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I would like to fit a function of the form: $a \log(b x)$ to a set of data:

data = {{10, 10/153}, {100, 100/1833}, {200, 200/3814}, {300, 300/5847}, {500, 500/10006},
        {625, 625/12649}}

The input string to WolframAlpha: "log fit {{10, N[10/153,16]},{100,N[100/1833,16]},{200,N[200/3814,16]},{300,N[300/5847,16]},{500,N[500/10006,16]},{625,N[625/12649,16]}}" produces a nice logarithmic fit of this data. However, using FindFit with my copy of Mathematica 7.0 produces nonsensical values for $(a,b)$ and/or complex functions. How did WolframAlpha produce this fit, and how might I find this fit using my copy of Mathematica?

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up vote 6 down vote accepted

I'm using 8.0.4 and I get reasonable results (notice the constraint c>0) :

nlm = NonlinearModelFit[data, {a + b Log[c x], c > 0}, {a, b, c}, x] ;

nlm // Normal
(* 0.0740508 - 0.00391526 Log[1.0714 x] *)

FindFit[data, {a + b Log[c x], c > 0}, {a, b, c}, x]
(* {a -> 0.0740508, b -> -0.00391526, c -> 1.0714} *)

Show[Plot[nlm[x], {x, 10, 625}, PlotRange -> All], 
ListPlot[data, PlotStyle -> Directive[Red, PointSize[0.02]]]]


The fit without an additive constant looks much worse :

nlm2 = NonlinearModelFit[data, {b Log[c x], c > 0}, {b, c}, x] ;

nlm2 // Normal
(* 0.0094653 Log[1.07146 x] *)

FindFit[data, {b Log[c x], c > 0}, {b, c}, x]
(* {b -> 0.0094653, c -> 1.07146} *)

Show[Plot[nlm2[x], {x, 10, 625}, PlotRange -> All], 
  ListPlot[data, PlotStyle -> Directive[Red, PointSize[0.02]]]]


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Right, I didn't properly constraint c>0. I suppose WolframAlpha is better at curve fitting somehow. Odd given that it should use the same functions as Mathematica... – Ski Nov 7 '12 at 9:59
fyi, simplifying the expression to just aLog[bx] produces basically the same residuals. – Ski Nov 7 '12 at 10:02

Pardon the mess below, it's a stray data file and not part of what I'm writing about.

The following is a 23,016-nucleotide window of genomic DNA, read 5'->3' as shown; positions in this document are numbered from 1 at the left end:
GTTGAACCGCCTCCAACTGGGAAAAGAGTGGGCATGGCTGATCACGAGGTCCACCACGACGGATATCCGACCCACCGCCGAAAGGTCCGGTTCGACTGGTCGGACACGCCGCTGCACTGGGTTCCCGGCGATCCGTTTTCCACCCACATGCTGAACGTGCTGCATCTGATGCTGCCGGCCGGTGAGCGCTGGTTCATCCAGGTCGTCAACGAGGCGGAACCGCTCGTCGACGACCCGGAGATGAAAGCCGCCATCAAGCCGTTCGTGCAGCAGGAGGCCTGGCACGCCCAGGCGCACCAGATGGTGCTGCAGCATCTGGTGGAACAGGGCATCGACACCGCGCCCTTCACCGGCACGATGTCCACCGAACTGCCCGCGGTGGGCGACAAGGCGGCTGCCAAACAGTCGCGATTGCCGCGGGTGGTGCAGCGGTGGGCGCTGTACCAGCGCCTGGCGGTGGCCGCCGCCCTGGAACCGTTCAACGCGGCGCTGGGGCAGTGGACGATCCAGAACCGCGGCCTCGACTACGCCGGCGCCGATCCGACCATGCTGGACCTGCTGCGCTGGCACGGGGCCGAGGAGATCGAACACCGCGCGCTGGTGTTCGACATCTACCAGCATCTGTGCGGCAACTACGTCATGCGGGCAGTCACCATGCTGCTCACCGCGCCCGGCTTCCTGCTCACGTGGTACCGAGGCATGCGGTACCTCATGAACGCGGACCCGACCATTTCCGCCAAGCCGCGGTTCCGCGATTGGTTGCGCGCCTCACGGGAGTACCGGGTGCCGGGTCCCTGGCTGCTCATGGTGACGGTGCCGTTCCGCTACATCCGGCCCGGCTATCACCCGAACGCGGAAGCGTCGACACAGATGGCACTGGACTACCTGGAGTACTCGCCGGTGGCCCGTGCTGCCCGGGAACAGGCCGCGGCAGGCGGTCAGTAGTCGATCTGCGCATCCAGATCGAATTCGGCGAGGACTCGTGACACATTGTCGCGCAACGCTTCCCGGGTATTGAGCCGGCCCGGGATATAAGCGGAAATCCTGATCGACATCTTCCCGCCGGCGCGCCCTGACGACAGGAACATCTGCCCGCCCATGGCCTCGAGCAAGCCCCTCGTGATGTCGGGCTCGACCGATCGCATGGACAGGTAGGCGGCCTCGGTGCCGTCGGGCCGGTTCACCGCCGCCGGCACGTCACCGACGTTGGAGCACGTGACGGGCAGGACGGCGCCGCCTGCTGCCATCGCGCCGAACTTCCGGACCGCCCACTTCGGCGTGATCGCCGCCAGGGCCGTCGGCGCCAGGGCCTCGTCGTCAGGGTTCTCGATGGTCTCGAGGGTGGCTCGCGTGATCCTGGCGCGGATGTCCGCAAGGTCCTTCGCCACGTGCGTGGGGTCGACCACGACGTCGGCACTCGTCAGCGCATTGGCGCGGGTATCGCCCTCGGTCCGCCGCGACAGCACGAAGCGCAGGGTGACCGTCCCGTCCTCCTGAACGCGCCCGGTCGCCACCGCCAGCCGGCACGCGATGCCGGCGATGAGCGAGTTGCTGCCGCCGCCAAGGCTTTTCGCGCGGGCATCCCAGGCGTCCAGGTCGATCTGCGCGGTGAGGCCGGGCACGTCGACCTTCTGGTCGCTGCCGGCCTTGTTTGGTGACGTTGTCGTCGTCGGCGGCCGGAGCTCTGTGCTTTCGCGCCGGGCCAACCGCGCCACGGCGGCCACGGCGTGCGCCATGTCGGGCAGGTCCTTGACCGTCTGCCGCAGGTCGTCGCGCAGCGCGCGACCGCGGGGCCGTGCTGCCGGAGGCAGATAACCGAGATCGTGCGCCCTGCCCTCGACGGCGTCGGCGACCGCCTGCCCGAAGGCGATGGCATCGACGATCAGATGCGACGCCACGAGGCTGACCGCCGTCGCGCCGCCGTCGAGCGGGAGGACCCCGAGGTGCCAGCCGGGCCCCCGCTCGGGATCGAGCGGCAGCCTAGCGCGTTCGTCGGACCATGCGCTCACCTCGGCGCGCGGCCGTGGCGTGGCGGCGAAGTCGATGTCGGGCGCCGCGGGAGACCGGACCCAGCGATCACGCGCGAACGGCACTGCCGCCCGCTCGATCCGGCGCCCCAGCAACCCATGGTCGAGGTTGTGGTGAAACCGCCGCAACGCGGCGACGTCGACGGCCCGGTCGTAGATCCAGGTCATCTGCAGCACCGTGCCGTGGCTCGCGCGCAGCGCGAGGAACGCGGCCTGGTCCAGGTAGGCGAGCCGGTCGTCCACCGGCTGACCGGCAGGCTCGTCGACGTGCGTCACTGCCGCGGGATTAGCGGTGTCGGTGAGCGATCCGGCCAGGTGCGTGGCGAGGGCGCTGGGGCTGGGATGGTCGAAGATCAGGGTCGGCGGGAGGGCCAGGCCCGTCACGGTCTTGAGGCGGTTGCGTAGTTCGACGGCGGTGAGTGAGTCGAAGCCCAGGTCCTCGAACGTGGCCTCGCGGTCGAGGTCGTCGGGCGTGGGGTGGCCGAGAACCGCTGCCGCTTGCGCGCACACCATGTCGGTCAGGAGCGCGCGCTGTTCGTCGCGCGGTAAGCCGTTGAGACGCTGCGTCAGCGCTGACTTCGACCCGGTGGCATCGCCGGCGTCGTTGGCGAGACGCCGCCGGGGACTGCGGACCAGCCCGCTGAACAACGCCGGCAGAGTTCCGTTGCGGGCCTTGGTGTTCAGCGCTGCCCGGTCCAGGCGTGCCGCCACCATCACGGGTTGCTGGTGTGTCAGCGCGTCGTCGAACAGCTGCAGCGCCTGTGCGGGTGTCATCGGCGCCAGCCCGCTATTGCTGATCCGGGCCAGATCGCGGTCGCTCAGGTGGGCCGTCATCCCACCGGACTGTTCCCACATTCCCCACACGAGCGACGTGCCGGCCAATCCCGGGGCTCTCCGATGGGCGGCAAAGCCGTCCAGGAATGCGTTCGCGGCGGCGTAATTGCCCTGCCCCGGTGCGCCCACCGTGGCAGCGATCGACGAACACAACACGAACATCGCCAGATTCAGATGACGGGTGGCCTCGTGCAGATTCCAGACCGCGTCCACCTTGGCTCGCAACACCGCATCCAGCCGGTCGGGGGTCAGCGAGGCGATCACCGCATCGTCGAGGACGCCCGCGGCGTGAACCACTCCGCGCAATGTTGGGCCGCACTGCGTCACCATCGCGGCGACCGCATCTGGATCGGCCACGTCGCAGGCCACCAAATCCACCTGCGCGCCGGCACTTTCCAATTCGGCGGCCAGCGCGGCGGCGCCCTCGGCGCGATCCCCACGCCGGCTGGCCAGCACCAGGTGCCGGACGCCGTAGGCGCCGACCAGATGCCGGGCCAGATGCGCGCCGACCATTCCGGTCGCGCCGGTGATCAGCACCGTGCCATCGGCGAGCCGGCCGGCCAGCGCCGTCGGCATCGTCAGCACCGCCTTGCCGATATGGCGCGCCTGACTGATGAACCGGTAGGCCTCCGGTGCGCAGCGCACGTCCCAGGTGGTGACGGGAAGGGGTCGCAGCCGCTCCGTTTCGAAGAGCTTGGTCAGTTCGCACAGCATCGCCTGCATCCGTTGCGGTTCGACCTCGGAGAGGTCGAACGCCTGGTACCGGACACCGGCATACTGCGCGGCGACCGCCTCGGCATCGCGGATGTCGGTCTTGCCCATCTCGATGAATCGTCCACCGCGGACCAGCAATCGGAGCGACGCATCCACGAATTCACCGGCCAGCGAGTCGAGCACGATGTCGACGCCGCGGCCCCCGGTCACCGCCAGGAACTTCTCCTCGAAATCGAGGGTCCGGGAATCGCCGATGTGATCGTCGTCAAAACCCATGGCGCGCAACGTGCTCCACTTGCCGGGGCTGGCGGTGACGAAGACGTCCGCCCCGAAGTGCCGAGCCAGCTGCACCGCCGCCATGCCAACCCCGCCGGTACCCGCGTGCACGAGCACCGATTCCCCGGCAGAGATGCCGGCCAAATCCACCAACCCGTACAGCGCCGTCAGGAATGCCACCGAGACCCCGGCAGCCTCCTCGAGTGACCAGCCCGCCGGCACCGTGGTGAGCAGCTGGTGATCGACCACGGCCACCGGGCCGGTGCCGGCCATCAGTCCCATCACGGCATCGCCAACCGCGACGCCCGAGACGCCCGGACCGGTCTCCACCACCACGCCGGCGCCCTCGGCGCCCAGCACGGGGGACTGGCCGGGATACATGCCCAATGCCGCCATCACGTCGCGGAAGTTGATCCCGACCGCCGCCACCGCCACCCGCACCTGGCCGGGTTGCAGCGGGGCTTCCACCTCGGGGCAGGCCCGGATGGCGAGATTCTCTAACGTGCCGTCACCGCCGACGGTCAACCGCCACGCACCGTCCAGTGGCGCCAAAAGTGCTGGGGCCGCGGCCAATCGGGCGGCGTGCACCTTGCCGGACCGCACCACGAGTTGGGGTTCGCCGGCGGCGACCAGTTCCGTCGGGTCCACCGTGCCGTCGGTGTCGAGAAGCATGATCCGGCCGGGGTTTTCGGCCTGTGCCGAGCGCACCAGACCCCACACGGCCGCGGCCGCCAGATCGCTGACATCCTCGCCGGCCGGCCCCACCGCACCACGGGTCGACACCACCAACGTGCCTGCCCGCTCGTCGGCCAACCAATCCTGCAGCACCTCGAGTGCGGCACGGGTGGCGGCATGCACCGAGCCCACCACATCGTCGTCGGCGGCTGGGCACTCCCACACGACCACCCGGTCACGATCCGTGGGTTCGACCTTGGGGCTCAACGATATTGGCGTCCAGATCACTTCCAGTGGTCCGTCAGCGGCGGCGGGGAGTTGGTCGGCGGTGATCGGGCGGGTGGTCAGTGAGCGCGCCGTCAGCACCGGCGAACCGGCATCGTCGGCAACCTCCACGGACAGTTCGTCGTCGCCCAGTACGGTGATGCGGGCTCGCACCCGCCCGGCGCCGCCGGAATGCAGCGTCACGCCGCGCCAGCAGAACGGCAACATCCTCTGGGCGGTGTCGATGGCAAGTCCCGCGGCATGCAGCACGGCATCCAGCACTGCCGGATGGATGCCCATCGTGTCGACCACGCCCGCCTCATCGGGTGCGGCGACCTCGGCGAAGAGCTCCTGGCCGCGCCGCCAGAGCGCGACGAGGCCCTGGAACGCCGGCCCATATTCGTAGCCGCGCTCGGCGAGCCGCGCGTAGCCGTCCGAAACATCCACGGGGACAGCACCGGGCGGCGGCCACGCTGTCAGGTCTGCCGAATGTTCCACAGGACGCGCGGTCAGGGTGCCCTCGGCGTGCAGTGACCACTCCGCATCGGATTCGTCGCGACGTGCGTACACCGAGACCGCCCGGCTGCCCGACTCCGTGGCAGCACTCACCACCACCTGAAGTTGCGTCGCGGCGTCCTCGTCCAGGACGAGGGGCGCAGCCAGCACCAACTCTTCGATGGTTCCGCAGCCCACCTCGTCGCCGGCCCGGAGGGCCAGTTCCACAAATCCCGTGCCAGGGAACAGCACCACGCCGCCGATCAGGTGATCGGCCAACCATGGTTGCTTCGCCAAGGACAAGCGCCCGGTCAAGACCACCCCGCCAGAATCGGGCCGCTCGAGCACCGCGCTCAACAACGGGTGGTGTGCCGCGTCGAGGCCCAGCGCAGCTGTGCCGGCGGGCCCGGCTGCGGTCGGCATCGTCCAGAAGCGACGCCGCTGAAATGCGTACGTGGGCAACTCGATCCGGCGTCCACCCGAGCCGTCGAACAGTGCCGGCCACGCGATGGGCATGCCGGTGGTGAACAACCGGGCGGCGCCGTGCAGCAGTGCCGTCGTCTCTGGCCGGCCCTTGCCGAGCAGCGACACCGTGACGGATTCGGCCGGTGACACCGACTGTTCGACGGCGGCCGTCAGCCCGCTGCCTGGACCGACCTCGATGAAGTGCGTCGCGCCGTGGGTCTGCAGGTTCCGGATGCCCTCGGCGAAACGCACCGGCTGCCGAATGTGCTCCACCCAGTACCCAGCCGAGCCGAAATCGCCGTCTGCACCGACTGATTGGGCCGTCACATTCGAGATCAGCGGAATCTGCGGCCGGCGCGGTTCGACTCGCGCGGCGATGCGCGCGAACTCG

Identical results in 7.0.1, FWIW. @Ski: see my related answer here--you do not need any constraints using this approach. I've been working on a package to do this transformation automatically but have not had time to finish it so far. – Oleksandr R. Nov 7 '12 at 10:06

It's worth understanding that WolframAlpha is not a direct interface to Mathematica. Even if you type an exact Mathematica command, WolframAlpha will parse it and interpret it - perhaps in a different way. For example, the following two WolframAlpha inputs yield the exact same results:

enter image description here

Furthermore, none of those results matches the output of Solve[x^5-x-1==0,x] - so it's simply not the case that the Solve command is being called inside of WolframAlpha as you might expect.

Now, your input doesn't even correspond directly to a Mathematica command, so I'm really not sure what you're expecting. If you have basic enough input (which I think we do in this case) and you want to see what commands WolframAlpha sent to Mathemtatica to generate various outputs, you might try the following in Version 8:

  "log fit {{10, N[10/153,16]},{100,N[100/1833,16]},{200,N[200/3814,16]},{300,N[300/5847,16]},{500,N[500/10006,16]},{625,N[625/12649,16]}}",

In the sea of output you'll notice the NonlinearModelFit command.

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